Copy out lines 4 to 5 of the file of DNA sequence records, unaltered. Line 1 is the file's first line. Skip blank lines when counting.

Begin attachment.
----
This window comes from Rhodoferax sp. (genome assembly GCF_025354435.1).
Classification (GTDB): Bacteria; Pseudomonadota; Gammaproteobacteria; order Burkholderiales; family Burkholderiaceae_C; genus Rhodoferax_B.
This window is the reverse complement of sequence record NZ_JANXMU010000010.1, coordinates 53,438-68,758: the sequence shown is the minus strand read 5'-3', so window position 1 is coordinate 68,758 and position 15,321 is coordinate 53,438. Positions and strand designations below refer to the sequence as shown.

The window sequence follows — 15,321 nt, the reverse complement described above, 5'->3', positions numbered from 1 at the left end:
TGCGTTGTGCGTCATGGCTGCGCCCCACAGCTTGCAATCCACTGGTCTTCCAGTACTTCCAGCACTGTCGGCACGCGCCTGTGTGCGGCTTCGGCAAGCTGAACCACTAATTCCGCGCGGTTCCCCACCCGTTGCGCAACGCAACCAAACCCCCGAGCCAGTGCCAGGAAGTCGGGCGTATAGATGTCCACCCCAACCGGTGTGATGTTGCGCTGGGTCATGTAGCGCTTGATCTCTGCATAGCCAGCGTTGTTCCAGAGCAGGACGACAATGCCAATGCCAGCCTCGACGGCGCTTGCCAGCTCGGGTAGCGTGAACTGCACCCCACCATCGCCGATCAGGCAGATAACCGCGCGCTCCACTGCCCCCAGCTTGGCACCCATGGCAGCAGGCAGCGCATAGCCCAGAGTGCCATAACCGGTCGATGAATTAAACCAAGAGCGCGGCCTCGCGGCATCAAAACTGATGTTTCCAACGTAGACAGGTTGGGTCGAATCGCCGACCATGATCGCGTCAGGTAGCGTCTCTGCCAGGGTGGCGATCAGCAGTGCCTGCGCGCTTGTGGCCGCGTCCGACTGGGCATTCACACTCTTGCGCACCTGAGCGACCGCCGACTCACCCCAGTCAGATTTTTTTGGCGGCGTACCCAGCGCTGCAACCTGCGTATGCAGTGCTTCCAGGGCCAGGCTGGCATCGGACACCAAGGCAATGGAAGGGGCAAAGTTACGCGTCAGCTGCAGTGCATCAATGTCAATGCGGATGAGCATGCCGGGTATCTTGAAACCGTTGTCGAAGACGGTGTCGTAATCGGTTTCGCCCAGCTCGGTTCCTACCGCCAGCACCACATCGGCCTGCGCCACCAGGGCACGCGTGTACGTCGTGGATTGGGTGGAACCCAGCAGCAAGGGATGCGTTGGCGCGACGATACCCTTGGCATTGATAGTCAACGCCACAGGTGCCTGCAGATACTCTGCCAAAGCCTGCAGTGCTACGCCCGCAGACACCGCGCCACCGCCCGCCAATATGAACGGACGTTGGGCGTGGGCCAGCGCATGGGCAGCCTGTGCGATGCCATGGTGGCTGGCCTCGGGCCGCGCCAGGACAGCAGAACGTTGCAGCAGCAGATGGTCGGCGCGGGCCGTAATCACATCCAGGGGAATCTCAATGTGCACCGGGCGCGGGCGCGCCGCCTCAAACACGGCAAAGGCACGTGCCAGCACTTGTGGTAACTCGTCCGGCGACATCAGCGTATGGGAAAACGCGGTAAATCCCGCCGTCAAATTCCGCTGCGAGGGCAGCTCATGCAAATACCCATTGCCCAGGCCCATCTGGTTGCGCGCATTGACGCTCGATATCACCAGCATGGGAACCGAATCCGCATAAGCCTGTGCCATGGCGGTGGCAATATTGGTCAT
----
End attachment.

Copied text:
The window sequence follows — 15,321 nt, the reverse complement described above, 5'->3', positions numbered from 1 at the left end:
TGCGTTGTGCGTCATGGCTGCGCCCCACAGCTTGCAATCCACTGGTCTTCCAGTACTTCCAGCACTGTCGGCACGCGCCTGTGTGCGGCTTCGGCAAGCTGAACCACTAATTCCGCGCGGTTCCCCACCCGTTGCGCAACGCAACCAAACCCCCGAGCCAGTGCCAGGAAGTCGGGCGTATAGATGTCCACCCCAACCGGTGTGATGTTGCGCTGGGTCATGTAGCGCTTGATCTCTGCATAGCCAGCGTTGTTCCAGAGCAGGACGACAATGCCAATGCCAGCCTCGACGGCGCTTGCCAGCTCGGGTAGCGTGAACTGCACCCCACCATCGCCGATCAGGCAGATAACCGCGCGCTCCACTGCCCCCAGCTTGGCACCCATGGCAGCAGGCAGCGCATAGCCCAGAGTGCCATAACCGGTCGATGAATTAAACCAAGAGCGCGGCCTCGCGGCATCAAAACTGATGTTTCCAACGTAGACAGGTTGGGTCGAATCGCCGACCATGATCGCGTCAGGTAGCGTCTCTGCCAGGGTGGCGATCAGCAGTGCCTGCGCGCTTGTGGCCGCGTCCGACTGGGCATTCACACTCTTGCGCACCTGAGCGACCGCCGACTCACCCCAGTCAGATTTTTTTGGCGGCGTACCCAGCGCTGCAACCTGCGTATGCAGTGCTTCCAGGGCCAGGCTGGCATCGGACACCAAGGCAATGGAAGGGGCAAAGTTACGCGTCAGCTGCAGTGCATCAATGTCAATGCGGATGAGCATGCCGGGTATCTTGAAACCGTTGTCGAAGACGGTGTCGTAATCGGTTTCGCCCAGCTCGGTTCCTACCGCCAGCACCACATCGGCCTGCGCCACCAGGGCACGCGTGTACGTCGTGGATTGGGTGGAACCCAGCAGCAAGGGATGCGTTGGCGCGACGATACCCTTGGCATTGATAGTCAACGCCACAGGTGCCTGCAGATACTCTGCCAAAGCCTGCAGTGCTACGCCCGCAGACACCGCGCCACCGCCCGCCAATATGAACGGACGTTGGGCGTGGGCCAGCGCATGGGCAGCCTGTGCGATGCCATGGTGGCTGGCCTCGGGCCGCGCCAGGACAGCAGAACGTTGCAGCAGCAGATGGTCGGCGCGGGCCGTAATCACATCCAGGGGAATCTCAATGTGCACCGGGCGCGGGCGCGCCGCCTCAAACACGGCAAAGGCACGTGCCAGCACTTGTGGTAACTCGTCCGGCGACATCAGCGTATGGGAAAACGCGGTAAATCCCGCCGTCAAATTCCGCTGCGAGGGCAGCTCATGCAAATACCCATTGCCCAGGCCCATCTGGTTGCGCGCATTGACGCTCGATATCACCAGCATGGGAACCGAATCCGCATAAGCCTGTGCCATGGCGGTGGCAATATTGGTCAT